Riddle Story of a Devil: Akuma no Riddle is the story of “Class Black” a super-secret class at absurdly elite Myoujo Academy. All of the members of Class Black are assassins with one exception – and that exception will be their target. (Apparently) normal girl Ichinose Haru is the target and the others will vie to kill her in order to gain their greatest desire. But, as one might expect, nothing is as it seems.
One of the assassins, Azuma Tokaku, defects to Haru’s side and pits herself against the class as Haru’s bodyguard.
The story, which has a fair amount of service, is definitely meant for an audience that likes that kind of thing, but the writing is slightly less exclusive. In the anime Haru is harmless, but not entirely helpless. And there is a kind of redemption in the assassin’s attempts and their outcomes.
Kadokawa is absolute genius at cranking out moderately entertaining, formulaic anime that can be marketed within an inch of it’s life. Every once in a they have a massive break-out hit, like the Melancholy of Suzumiya Haruhi, that can pay for many dozens of other series for years. Those dozens of others are generally good, often involve some big names in conception or production, and are both profitable and entertaining enough to pay for themselves. Riddle Story of a Devil: Akuma no Riddle was one of these.
Based on the manga drawn by Kouga Yun, the story feels, from beginning to end, like something built by committee. As I rewatched it, I was constantly put in mind of Seraphim Call, a mediocre anime of the late 20th century that, upon rewatch, was better than I gave it credit for. Especially Volume 2. In the sense that every episode is effectively a character piece that only tangentially affects the main story, Riddle Story of a Devil reminded me of this earlier series of pastiches.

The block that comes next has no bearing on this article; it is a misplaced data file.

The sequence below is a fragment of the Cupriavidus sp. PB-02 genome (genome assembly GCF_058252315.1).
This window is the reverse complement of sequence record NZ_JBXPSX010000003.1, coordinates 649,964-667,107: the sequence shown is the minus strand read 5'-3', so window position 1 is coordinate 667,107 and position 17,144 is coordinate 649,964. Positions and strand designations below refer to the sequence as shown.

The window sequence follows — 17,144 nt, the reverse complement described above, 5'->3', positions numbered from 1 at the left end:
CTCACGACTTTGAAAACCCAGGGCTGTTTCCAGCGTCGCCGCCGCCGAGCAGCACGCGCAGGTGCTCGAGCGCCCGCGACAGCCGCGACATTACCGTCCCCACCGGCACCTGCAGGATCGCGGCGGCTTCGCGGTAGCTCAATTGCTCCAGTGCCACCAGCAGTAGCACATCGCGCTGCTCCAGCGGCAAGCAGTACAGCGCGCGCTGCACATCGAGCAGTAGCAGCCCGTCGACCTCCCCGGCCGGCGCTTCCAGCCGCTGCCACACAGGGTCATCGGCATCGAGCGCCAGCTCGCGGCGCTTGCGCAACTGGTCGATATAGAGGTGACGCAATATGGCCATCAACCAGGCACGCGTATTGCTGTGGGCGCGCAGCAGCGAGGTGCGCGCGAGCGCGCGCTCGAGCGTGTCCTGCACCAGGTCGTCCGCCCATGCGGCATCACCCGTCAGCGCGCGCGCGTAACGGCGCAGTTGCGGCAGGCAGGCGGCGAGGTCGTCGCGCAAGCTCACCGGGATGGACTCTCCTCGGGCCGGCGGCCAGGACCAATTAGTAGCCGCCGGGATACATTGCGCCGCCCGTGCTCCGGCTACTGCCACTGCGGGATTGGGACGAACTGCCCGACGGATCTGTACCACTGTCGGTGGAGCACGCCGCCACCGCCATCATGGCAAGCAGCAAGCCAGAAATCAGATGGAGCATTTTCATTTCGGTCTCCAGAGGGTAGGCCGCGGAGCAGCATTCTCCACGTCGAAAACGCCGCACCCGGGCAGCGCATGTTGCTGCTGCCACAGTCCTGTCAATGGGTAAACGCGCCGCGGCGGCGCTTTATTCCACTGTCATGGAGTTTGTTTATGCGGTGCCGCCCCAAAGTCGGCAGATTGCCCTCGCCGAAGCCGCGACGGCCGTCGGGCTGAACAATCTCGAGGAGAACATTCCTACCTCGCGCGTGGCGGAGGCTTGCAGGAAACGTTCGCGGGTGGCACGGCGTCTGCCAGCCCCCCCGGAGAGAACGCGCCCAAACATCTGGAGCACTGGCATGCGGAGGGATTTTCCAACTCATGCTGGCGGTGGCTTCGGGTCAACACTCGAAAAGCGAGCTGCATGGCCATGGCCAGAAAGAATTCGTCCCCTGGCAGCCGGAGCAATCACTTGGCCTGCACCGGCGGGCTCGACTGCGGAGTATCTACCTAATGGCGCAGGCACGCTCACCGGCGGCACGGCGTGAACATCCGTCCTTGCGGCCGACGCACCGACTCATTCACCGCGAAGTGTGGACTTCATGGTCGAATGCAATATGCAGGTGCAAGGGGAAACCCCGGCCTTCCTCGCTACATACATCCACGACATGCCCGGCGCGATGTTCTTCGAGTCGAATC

The animation is very much of this time and place, but for all that, not terrible. Characters are variable, as they are meant to be, but watching it, I was motivated yet again, to promise to not come up with convoluted plots to kill people, or explain anything. Or speak in some weird, annoying way. If I were to become an assassin, the rule would be get in, get out, move on. No talking. I’d also like the committee to explain why the character of Kaiba exists at all. Useless doesn’t come close to describing his role. If they cut everything of him out of the story it would affect exactly one scene.
The one thing I genuinely liked throughout the series was the music. The end-of-episode themes were all sung by the assassin who was the focus of that particular episode and both music and lyrics were suited nicely to their story. Those were really quite good.
The Yuri. Well….the Yuri is here more by reputation than anything. We can see that Kirigaya and Chitaru are together-ish and we can kind of see that Tokaku has no idea why she wants to help Haru (and, frankly, at first, neither can I. It’s not until Haru shows some spine, that I was convinced.) The opening credits kind of imply a thing between them but in Disk 1, it’s really not there.
Art – 7 Not bad, not zOMG good. Random bits of CGI
Story – 7 Not bad, not zOMG good. Random bits of plot
Characters – 7 Types, rather than people, with backstories to make them human
Service – 6 Nudity, lascivious gaze of the camera, and a sexually deviant serial killer
Yuri – 2 At halfway, barely there and only because we’re looking for it.
Overall – 7
So, yeah, this isn’t high art, it’s low entertainment, but for solid, slightly service-y, slightly violent entertainment, it was pretty good. I like the fight scenes well enough, and the gimmicky assassins are just silly.
My sincere thanks to Okazu Superhero Dan P for sponsoring this review! It’s right in your wheelhouse and mine.
Good weekend entertainment, with the lightest glaze of Yuri.